Saudi prince denies Iran deal claim

GCC states have not entered into any agreement with the United States to help it destabilize Iran, Arabian Business can reveal.

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By  Massoud A. Derhally Published  May 28, 2006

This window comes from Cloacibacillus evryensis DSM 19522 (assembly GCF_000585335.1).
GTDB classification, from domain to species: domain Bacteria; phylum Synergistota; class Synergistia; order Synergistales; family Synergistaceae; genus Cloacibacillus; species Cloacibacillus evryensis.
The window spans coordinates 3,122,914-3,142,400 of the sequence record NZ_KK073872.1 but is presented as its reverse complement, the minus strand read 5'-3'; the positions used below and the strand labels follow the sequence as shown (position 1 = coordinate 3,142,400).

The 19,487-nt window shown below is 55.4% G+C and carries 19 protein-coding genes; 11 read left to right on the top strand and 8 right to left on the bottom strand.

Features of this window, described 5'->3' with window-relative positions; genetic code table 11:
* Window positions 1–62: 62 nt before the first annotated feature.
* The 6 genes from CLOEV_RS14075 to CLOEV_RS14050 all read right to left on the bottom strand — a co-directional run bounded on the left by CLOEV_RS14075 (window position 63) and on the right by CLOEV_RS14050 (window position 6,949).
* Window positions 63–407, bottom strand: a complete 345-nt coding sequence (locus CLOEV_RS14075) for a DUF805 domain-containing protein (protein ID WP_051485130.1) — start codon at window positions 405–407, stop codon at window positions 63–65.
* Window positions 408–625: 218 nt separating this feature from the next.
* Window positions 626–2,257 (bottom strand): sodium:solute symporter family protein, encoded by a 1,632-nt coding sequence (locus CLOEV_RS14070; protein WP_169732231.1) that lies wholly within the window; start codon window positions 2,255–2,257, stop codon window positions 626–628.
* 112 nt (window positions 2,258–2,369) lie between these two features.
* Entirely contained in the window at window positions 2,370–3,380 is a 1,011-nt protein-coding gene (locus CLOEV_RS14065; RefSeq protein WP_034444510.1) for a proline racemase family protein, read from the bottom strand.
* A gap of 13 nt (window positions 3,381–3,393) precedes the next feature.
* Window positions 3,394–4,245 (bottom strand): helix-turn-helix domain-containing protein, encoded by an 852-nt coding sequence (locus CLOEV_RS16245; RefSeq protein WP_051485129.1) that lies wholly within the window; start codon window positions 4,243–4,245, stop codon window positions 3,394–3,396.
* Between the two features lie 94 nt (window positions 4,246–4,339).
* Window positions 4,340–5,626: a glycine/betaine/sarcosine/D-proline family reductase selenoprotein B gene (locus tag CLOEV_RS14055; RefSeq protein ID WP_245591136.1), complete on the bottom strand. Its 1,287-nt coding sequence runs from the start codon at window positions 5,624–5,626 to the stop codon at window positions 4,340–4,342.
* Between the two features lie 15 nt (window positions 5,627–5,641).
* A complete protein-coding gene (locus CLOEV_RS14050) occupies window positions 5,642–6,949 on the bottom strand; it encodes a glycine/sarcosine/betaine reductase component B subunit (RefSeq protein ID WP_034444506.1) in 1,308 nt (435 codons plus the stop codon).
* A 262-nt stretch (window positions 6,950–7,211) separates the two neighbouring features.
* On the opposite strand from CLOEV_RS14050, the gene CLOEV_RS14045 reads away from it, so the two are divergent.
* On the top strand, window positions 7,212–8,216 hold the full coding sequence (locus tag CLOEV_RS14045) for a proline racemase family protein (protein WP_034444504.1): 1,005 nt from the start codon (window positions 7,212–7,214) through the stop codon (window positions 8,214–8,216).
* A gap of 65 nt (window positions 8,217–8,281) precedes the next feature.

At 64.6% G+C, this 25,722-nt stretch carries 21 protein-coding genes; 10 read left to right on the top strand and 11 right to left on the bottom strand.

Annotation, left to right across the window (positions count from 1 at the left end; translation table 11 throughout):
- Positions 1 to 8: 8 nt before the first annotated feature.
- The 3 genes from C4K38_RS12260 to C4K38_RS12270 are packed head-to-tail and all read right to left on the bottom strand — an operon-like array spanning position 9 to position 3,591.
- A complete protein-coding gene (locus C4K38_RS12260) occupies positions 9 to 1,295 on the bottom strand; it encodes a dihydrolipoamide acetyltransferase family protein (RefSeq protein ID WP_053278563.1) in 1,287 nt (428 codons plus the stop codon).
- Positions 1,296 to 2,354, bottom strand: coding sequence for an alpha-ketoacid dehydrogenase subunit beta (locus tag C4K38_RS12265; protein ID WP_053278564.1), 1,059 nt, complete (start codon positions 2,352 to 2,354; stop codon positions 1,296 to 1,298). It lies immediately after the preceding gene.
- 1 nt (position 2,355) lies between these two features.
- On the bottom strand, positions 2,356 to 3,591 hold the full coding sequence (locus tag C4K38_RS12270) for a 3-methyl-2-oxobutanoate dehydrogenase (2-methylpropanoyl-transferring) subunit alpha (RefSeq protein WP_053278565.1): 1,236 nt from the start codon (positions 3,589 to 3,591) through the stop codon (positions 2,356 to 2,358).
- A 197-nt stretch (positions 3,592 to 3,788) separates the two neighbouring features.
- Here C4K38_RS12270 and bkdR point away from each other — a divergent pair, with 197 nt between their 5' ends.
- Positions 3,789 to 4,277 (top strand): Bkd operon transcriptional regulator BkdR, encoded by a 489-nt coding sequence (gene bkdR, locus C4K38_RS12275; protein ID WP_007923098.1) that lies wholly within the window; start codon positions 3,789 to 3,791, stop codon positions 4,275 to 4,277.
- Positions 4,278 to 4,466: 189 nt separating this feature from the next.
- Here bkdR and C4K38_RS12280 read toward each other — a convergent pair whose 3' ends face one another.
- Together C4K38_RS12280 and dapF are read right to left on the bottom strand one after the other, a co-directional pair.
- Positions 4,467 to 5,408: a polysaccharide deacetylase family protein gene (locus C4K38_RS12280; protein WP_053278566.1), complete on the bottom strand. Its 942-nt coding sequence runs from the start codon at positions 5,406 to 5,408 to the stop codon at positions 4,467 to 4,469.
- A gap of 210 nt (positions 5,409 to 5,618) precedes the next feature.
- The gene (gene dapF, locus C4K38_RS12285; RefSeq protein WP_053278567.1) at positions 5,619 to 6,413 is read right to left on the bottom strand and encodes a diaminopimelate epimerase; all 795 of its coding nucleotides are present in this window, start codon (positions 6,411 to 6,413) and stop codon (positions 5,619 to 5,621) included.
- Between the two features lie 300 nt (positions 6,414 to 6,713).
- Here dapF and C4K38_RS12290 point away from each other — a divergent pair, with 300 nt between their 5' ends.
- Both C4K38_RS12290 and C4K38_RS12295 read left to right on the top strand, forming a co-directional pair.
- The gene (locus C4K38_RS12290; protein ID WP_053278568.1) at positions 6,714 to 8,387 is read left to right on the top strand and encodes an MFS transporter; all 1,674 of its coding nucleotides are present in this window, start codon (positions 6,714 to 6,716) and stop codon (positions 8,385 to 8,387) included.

GCC states have not entered into any agreement with the United States to help it destabilize Iran, Arabian Business can reveal. “It’s not true. Absolutely not true,” Prince Turki Al-Faisal, Saudi Arabia’s ambassador to the US told Arabian Business. “The Kingdom of Saudi Arabia will not and has not interfered in the affairs of any other countries and I don’t think the United States strives for that according to what we have heard from US officials. The US Secretary of State and President Bush have said that they support and pursue negotiations and diplomacy through the United Nations.” A report last week by Middle East Newsline (MEN), a defense news service said that “The Gulf Cooperation Council has quietly agreed to help the United States in efforts to destabilize Iran.” The report quoted Western diplomatic sources said “several Gulf Arab countries would be used for a range of non-combat operations against the Iranian regime,” and that “The activities will be subtle and designed to avoid a direct link to the Gulfies. With the support of the GCC, the United States will completely surround Iran.” The sources said the “GCC countries could be used for U.S. intelligence, psychological operations and surveillance in southern Iran, particularly its maritime.” “I believe the worry in the Gulf is fear of two things; either the development of nuclear weapons or that there is military intervention to prevent nuclear development,” said Al-Faisal. “Both scenarios are refused from Saudi Arabia and the GCC states. As [Saudi Foreign Minister] prince Saud Al -Faisal said [recently] the GCC decided to send an envoy to our Iranian neighbours to put forward these concerns from the council. All of us in the GCC strive encourage and strive for a diplomatic path and negotiations between Iran, Europe and the US.” US deputy secretary of state Robert Zoellick told Arabian Business he was not aware of the report but that it could be a “garbled” result of a few events. “As you know in the past we have had a series of security relations with Gulf States. With the war in Iraq and the aftermath, some of the Gulf States felt that there wasn’t enough attention being spent on larger Gulf security. We had some officials talking to people in capitol about broader Gulf security [and] part of it relates to Iraq, part of it our military relationship, part of it is weaponry purchases and part of it obviously is Iran. It sounds to me that that’s garbled from these discussions,” Zoellick explained. The Los Angeles Times reported the US is pursuing a containment strategy with the some of the GCC states “aims to spread sophisticated missile defense systems across the region and to interdict ships carrying nuclear technology to the country.” John Hillen, assistant secretary of state for political-military affairs, led a top-level US delegation to the Gulf two weeks ago for further discussions and told the paper the initiative “is really the first time in a while” the US had been actively involved in trying to reshape a regional security system and “could put pressure on Iran to behave responsibly.” Iran has refused to halt its uranium enrichment programme and vowed the country would continue to work towards an industrial-scale capacity. Tehran has persistently argued its aims are purely to generate electricity, in line with the Nuclear Non-proliferation Treaty’s (NPT) that it is a signatory to. Under the NPT, specifically article 4, Iran is permitted to have a civilian nuclear energy programme and is building a massive nuclear power plant in Bushehr, which it claims will help its energy production become more efficient. But the US and European countries have questioned Iran’s motives, as it is a major oil producer and produces over two million barrels of oil a day. Tehran has rejected a European offer that includes a nuclear reactor that would help it meet its energy needs.

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